Guidelines for Healing Relationships
By Bob Murray, PhD
Truly supportive relationships bring out the best in us, and creating a "tribe" of supportive people around you is the key to healing mood disorders, emotional problems and childhood trauma.
So how do you know whether your connections to others are healing, those--based on your real emotional needs--or problematic, reflecting your difficult or abusive childhood?
Eight Danger Signs
- You feel criticized or whatever you do for the other person, it's never enough.
- You argue about things that don't matter.
- You don't share the same worldview or belief system.
- You feel guilty a lot of the time.
- You feel afraid to ask for what you really want.
- You quarrel over who does what.
- Nothing seems to change, even after you've talked about issues.
- You feel pessimistic or hopeless about you and/or the relationship.
If some or all of the above ring true to you, it's time to give your relationships a makeover.
Five Healing Actions
- Never criticize or accept criticism. There is no such thing as "constructive criticism:" Like abuse, criticism is always about power.
- Instead of talking about what one of you did wrong, work out concretely what you need the other person to do or not to do. Be sure not to use generalizations like "I need you to love me," but specific actions such as "I need you to hug me when I come home." Stated in this way, your needs help to set boundaries and, if agreed to, become the "rules" of the relationship.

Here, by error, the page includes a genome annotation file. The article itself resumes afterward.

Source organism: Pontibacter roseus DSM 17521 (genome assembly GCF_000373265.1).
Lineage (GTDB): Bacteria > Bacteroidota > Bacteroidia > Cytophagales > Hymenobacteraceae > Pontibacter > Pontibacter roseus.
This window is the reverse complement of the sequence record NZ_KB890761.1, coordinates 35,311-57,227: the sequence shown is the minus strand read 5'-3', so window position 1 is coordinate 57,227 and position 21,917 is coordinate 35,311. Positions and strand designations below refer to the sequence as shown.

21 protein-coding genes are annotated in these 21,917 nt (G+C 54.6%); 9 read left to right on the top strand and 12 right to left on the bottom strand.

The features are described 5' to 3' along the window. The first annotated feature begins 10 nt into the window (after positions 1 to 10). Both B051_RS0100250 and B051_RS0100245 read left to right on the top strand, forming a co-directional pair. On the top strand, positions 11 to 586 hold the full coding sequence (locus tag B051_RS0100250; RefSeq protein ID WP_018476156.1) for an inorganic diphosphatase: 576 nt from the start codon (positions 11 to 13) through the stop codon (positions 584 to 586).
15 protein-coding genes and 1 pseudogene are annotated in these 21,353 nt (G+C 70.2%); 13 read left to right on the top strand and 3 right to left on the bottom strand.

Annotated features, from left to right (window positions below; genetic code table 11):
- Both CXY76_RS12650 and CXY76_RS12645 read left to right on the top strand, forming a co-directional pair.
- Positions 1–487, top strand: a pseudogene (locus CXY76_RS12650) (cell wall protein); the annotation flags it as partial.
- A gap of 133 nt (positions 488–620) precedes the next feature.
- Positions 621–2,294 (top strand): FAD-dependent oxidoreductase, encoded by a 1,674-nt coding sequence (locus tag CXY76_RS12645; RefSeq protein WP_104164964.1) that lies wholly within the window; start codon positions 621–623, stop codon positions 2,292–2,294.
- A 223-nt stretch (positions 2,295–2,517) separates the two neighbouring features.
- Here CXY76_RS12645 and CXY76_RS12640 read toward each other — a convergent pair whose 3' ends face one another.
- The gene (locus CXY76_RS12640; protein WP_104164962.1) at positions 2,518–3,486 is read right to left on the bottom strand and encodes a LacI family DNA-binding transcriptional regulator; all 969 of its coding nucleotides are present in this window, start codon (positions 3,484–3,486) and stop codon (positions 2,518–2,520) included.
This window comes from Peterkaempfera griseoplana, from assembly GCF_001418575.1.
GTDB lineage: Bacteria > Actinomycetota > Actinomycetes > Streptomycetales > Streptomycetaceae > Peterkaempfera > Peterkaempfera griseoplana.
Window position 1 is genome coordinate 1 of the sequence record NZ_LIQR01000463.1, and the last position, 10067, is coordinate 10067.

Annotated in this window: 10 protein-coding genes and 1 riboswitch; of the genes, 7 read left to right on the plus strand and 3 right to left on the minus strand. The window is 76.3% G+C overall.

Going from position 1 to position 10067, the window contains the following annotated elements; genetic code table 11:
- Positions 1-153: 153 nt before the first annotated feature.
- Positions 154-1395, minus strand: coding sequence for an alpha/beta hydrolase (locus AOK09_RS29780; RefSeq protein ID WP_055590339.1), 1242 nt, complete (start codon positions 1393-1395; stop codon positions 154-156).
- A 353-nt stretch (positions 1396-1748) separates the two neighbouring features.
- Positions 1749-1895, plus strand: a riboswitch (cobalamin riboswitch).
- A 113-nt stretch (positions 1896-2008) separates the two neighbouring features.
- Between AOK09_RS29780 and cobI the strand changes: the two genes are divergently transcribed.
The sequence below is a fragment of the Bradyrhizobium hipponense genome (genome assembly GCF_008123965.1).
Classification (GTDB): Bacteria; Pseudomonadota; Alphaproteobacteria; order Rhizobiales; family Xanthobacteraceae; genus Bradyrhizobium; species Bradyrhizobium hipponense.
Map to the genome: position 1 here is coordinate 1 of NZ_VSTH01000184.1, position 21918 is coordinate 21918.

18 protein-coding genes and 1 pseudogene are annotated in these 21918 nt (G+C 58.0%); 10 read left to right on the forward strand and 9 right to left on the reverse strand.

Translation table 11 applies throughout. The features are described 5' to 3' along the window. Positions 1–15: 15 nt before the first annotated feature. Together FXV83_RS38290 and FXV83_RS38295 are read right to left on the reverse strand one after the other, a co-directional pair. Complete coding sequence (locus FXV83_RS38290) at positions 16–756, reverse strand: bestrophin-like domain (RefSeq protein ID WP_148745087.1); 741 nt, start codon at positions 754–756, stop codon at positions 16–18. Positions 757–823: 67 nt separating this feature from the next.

- Talk together often about your beliefs and goals and find out what you have in common.
- Assign each of you clear roles and be very specific about who does what when.
- Develop a set of bonding rituals that are particular to the relationship.
Every time you use one of these tools you are telling your brain that you are a worthwhile person. And, in a short time, you'll have a relationship network that supports you in ways a real tribe was meant to.
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About the Author
Dr Bob Murray is a widely published psychologist and expert on emotional health and optimal relationships. Together with his wife and long-term collaborator Alicia Fortinberry, he is founder of the highly successful Uplift Program, and author of Raising an Optimistic Child (McGraw-Hill, 2006) and Creating Optimism (McGraw-Hill, 2004).
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